With the advent of computers and their rapid evolution, solutions known as the Building Management System (BMS) begin to take hold. The computerized control systems installed in buildings begin to monitor mechanical and electrical equipment in the building, but the various subsystems are disconnected or compartmentalized, automated at the level of individual operation.
In the last three decades progress has been remarkable thanks to the significant evolution of technology.
In this way, Smart Building takes on an increasingly complex meaning: thanks to advanced analytical software, building owners can have access to large amounts of information that can be used to make intelligent decisions capable of improving building performance. The introduction of open protocols, the transition to wireless and the ubiquity of the IoT have opened the doors to a series of new opportunities: the transition to the Building Management System from a closed to an integrated system is due, in fact, to the Internet of Things which has allowed BMS to be informed of a whole series of events, also counting on the presence of sensors in indoor environments capable of dynamically controlling multiple information and variables.

The importance of energy efficiency and waste reduction

The main purposes of Smart Buildings are the reduction of energy consumption, the reduction of maintenance costs, the improvement of the well-being of the occupants and the extension of the life cycle of the systems. As already mentioned, one of the priorities to which Smart Buildings respond is linked to energy management. In fact, making intelligent use of energy is the main reason that most encourages the creation of intelligent buildings, especially for commercial use, so that energy efficiency can be fully managed.
Why, however, is the reduction of consumption and waste so important?
In the first instance there is the pressure of growing concerns relating to the increase in energy costs all over the world.
Secondly, buildings that consume a lot of energy also mean large generators of climate-changing emissions. What is happening in the world with climate change is now well known, and the need to find greener alternatives is also fundamental in the construction sector. It is from here that we arrive at the desire to count not only on a reduction in consumption, using materials and construction solutions that aim at energy efficiency, but also to manage and generate energy from renewable energy sources.
According to some reports, implementing advanced technologies, including Artificial Intelligence, IoT and other technologies, can help reduce energy consumption by 40% and maintenance costs by 10% to 30%. Therefore, strict governance on consumption and green building initiatives are expected to stimulate the demand for energy efficient technologies in all buildings.
The reduction of energy consumption with a view to sustainability has become such an important topic that Italy has introduced by law the obligation to build nearly zero energy buildings, or nZEBs (near Zero Energy Buildings) as required by Directive 31/2010 /EU, implemented in Italy by Legislative Decree 192/2005. Starting from 2021, in fact, all buildings, public and private, will have to meet this criterion.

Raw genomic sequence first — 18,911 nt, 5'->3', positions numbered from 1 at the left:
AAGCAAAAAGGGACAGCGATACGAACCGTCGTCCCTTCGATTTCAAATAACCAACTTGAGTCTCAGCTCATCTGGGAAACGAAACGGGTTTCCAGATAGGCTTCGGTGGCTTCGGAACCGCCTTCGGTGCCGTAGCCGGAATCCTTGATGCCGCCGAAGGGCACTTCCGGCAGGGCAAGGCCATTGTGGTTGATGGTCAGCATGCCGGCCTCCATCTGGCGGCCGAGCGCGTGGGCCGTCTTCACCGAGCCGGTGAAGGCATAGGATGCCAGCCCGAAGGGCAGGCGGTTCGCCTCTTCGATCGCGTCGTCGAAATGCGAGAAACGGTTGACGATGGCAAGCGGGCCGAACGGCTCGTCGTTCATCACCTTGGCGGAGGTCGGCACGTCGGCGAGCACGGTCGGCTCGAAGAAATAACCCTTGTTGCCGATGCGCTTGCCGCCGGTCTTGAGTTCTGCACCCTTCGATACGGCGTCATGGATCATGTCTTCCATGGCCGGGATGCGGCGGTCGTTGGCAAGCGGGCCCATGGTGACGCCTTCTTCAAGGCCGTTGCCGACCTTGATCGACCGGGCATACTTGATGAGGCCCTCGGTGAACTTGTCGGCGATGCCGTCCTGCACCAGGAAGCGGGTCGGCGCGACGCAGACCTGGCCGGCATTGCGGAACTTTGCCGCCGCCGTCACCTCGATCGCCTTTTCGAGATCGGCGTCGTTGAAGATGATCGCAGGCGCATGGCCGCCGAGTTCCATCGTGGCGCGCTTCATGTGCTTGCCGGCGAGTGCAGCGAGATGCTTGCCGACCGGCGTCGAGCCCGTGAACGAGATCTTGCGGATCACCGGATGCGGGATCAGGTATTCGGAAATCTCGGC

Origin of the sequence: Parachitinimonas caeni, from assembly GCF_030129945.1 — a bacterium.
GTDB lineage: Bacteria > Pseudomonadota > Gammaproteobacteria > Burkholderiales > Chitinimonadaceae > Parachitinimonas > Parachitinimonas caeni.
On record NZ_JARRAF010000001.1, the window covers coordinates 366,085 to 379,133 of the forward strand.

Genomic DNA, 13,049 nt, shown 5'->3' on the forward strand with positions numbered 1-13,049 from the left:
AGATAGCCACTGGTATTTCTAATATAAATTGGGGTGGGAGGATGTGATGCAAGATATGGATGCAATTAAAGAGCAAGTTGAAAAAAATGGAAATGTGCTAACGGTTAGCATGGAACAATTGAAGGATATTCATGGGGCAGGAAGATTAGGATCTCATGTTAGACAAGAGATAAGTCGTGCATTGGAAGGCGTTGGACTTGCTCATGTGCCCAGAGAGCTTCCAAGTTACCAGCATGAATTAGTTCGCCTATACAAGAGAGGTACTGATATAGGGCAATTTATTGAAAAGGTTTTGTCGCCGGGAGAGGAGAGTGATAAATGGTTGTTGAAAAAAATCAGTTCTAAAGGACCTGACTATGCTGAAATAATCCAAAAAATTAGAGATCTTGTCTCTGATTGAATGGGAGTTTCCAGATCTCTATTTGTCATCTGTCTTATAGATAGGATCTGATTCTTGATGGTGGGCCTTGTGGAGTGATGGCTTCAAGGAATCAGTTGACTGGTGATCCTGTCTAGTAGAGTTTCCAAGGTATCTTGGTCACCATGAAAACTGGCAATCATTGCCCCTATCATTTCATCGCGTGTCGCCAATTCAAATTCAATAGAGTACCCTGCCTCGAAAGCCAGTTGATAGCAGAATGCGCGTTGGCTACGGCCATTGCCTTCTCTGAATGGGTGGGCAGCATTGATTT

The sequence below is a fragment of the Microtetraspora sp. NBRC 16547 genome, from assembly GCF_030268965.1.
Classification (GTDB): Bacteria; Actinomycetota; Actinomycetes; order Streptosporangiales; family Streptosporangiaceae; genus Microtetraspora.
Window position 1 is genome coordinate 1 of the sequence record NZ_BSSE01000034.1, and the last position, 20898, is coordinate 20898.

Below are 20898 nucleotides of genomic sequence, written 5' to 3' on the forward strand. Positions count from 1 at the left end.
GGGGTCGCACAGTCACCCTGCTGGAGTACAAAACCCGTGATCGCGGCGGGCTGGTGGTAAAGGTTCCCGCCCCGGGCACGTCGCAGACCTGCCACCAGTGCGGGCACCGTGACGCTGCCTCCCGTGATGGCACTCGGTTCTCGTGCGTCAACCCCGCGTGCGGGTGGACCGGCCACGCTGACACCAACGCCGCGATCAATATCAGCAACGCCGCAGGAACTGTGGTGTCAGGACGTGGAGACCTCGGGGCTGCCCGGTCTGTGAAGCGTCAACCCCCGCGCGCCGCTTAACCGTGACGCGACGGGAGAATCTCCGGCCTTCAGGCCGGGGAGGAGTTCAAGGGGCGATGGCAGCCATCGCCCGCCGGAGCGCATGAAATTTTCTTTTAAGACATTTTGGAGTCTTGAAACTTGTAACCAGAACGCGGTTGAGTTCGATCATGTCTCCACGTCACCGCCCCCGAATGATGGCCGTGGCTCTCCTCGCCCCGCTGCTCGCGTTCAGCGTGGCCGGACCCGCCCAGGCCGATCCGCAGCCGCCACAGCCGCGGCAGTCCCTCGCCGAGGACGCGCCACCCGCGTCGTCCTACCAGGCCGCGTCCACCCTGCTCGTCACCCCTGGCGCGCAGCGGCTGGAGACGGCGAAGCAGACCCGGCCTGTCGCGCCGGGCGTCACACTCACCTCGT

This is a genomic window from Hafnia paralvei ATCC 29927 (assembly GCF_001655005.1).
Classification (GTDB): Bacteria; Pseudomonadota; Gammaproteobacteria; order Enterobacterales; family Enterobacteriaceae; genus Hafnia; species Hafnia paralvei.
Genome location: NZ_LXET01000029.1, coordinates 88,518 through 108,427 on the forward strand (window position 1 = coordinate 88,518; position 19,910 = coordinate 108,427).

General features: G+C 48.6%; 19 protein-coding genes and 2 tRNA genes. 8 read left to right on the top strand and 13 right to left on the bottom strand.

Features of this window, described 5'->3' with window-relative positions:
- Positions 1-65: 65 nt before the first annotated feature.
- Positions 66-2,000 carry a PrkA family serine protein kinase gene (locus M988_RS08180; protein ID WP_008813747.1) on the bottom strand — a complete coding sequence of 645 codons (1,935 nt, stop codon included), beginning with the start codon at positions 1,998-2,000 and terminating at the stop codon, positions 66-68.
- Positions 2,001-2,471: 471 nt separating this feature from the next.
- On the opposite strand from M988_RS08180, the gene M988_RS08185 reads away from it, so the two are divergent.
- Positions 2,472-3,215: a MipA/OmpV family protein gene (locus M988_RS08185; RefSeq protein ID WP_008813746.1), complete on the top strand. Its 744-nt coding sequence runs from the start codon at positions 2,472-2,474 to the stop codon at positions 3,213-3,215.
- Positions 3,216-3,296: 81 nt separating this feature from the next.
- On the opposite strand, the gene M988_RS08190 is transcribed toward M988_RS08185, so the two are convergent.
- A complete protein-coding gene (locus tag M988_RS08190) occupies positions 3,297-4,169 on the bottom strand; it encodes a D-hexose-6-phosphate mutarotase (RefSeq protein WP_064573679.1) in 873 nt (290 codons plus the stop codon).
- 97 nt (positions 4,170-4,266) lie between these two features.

According to the European directive on the energy performance of buildings (EPBD), buildings are responsible for around 40% of energy consumption and 36% of CO2 emissions in the EU, because around 35% of them are over 50 years old and almost 75% are considered inefficient from an energy point of view.
“If we think that only a share between 0.4 and 1.2% (depending on the country) of the building stock is renovated with new buildings every year, building redevelopment plays a fundamental role in achieving the energy objectives set by the European Union, because it is estimated that it can reduce primary energy consumption in Europe by 5-6%, with a consequent reduction of 5% in carbon dioxide emissions" explains Vittorio Chiesa, Director of the Energy&Strategy Group.
With this lens in mind, implementing a BEMS (Building Energy Management System) can allow for accurate and automated management of systems and energy supply, optimizing consumption. The BEMS aims to pursue the lowest energy consumption during operation and for the entire life cycle.
This objective is not negligible considering that we spend most of our days indoors, and where therefore, inevitably, we consume a good portion of our energy demand.
Thanks to BEMS it becomes possible to automatically monitor and control electrical and mechanical equipment that consume energy (such as thermostats, HVAC and lighting systems) within a building or group of buildings, allowing to improve energy efficiency and comfort .
It will therefore be possible to monitor systems such as air conditioners, lighting, etc, and based on the information received, it will become possible to control the on/off times of the systems from a single centralized platform, as well as parameters such as humidity and temperature.
Do you want to find out how BlueUp solutions and technologies can help make a building more efficient and sustainable?